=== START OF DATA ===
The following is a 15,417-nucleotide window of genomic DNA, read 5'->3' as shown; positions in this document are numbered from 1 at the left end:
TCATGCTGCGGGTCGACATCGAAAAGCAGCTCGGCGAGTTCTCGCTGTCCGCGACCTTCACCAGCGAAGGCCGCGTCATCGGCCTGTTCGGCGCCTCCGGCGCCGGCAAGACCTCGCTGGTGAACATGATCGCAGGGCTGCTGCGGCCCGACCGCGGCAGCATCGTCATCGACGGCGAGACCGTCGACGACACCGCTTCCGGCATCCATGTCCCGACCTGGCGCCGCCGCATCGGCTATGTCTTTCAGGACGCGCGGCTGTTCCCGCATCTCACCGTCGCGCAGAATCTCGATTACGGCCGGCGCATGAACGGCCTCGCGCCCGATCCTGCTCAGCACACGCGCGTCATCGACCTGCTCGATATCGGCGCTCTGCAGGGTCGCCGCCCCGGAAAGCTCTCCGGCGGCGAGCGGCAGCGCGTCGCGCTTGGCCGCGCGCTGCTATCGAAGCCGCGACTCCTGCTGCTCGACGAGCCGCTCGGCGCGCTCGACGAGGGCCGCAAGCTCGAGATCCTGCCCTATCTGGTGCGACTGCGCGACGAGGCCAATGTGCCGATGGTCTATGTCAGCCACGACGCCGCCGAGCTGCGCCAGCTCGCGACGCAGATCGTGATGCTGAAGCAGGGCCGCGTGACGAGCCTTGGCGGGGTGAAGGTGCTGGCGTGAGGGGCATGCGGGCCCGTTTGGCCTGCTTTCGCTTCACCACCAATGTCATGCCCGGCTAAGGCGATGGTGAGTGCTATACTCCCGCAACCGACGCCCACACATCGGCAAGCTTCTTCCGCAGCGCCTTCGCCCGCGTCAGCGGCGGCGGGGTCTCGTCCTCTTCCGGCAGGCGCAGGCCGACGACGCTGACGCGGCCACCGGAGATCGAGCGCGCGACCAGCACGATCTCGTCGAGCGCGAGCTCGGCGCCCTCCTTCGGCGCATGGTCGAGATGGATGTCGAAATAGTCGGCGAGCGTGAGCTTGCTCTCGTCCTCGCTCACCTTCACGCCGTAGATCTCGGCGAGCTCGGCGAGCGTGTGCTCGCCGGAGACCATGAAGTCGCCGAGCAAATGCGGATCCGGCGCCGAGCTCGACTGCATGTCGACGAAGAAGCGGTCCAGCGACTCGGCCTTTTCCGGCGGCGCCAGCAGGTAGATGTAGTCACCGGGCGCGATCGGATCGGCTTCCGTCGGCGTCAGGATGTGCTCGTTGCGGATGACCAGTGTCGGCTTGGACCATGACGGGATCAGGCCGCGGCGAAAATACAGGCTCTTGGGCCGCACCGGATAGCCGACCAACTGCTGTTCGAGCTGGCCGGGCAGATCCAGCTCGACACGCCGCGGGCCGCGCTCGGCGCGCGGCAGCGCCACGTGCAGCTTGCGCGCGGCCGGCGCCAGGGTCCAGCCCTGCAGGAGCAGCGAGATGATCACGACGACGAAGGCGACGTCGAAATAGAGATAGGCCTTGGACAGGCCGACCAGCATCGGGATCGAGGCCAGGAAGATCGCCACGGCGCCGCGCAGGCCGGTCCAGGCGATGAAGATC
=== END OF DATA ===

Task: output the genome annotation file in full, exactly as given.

The following is a 15,417-nucleotide window of genomic DNA, read 5'->3' as shown; positions in this document are numbered from 1 at the left end:
TCATGCTGCGGGTCGACATCGAAAAGCAGCTCGGCGAGTTCTCGCTGTCCGCGACCTTCACCAGCGAAGGCCGCGTCATCGGCCTGTTCGGCGCCTCCGGCGCCGGCAAGACCTCGCTGGTGAACATGATCGCAGGGCTGCTGCGGCCCGACCGCGGCAGCATCGTCATCGACGGCGAGACCGTCGACGACACCGCTTCCGGCATCCATGTCCCGACCTGGCGCCGCCGCATCGGCTATGTCTTTCAGGACGCGCGGCTGTTCCCGCATCTCACCGTCGCGCAGAATCTCGATTACGGCCGGCGCATGAACGGCCTCGCGCCCGATCCTGCTCAGCACACGCGCGTCATCGACCTGCTCGATATCGGCGCTCTGCAGGGTCGCCGCCCCGGAAAGCTCTCCGGCGGCGAGCGGCAGCGCGTCGCGCTTGGCCGCGCGCTGCTATCGAAGCCGCGACTCCTGCTGCTCGACGAGCCGCTCGGCGCGCTCGACGAGGGCCGCAAGCTCGAGATCCTGCCCTATCTGGTGCGACTGCGCGACGAGGCCAATGTGCCGATGGTCTATGTCAGCCACGACGCCGCCGAGCTGCGCCAGCTCGCGACGCAGATCGTGATGCTGAAGCAGGGCCGCGTGACGAGCCTTGGCGGGGTGAAGGTGCTGGCGTGAGGGGCATGCGGGCCCGTTTGGCCTGCTTTCGCTTCACCACCAATGTCATGCCCGGCTAAGGCGATGGTGAGTGCTATACTCCCGCAACCGACGCCCACACATCGGCAAGCTTCTTCCGCAGCGCCTTCGCCCGCGTCAGCGGCGGCGGGGTCTCGTCCTCTTCCGGCAGGCGCAGGCCGACGACGCTGACGCGGCCACCGGAGATCGAGCGCGCGACCAGCACGATCTCGTCGAGCGCGAGCTCGGCGCCCTCCTTCGGCGCATGGTCGAGATGGATGTCGAAATAGTCGGCGAGCGTGAGCTTGCTCTCGTCCTCGCTCACCTTCACGCCGTAGATCTCGGCGAGCTCGGCGAGCGTGTGCTCGCCGGAGACCATGAAGTCGCCGAGCAAATGCGGATCCGGCGCCGAGCTCGACTGCATGTCGACGAAGAAGCGGTCCAGCGACTCGGCCTTTTCCGGCGGCGCCAGCAGGTAGATGTAGTCACCGGGCGCGATCGGATCGGCTTCCGTCGGCGTCAGGATGTGCTCGTTGCGGATGACCAGTGTCGGCTTGGACCATGACGGGATCAGGCCGCGGCGAAAATACAGGCTCTTGGGCCGCACCGGATAGCCGACCAACTGCTGTTCGAGCTGGCCGGGCAGATCCAGCTCGACACGCCGCGGGCCGCGCTCGGCGCGCGGCAGCGCCACGTGCAGCTTGCGCGCGGCCGGCGCCAGGGTCCAGCCCTGCAGGAGCAGCGAGATGATCACGACGACGAAGGCGACGTCGAAATAGAGATAGGCCTTGGACAGGCCGACCAGCATCGGGATCGAGGCCAGGAAGATCGCCACGGCGCCGCGCAGGCCGGTCCAGGCGATGAAGATC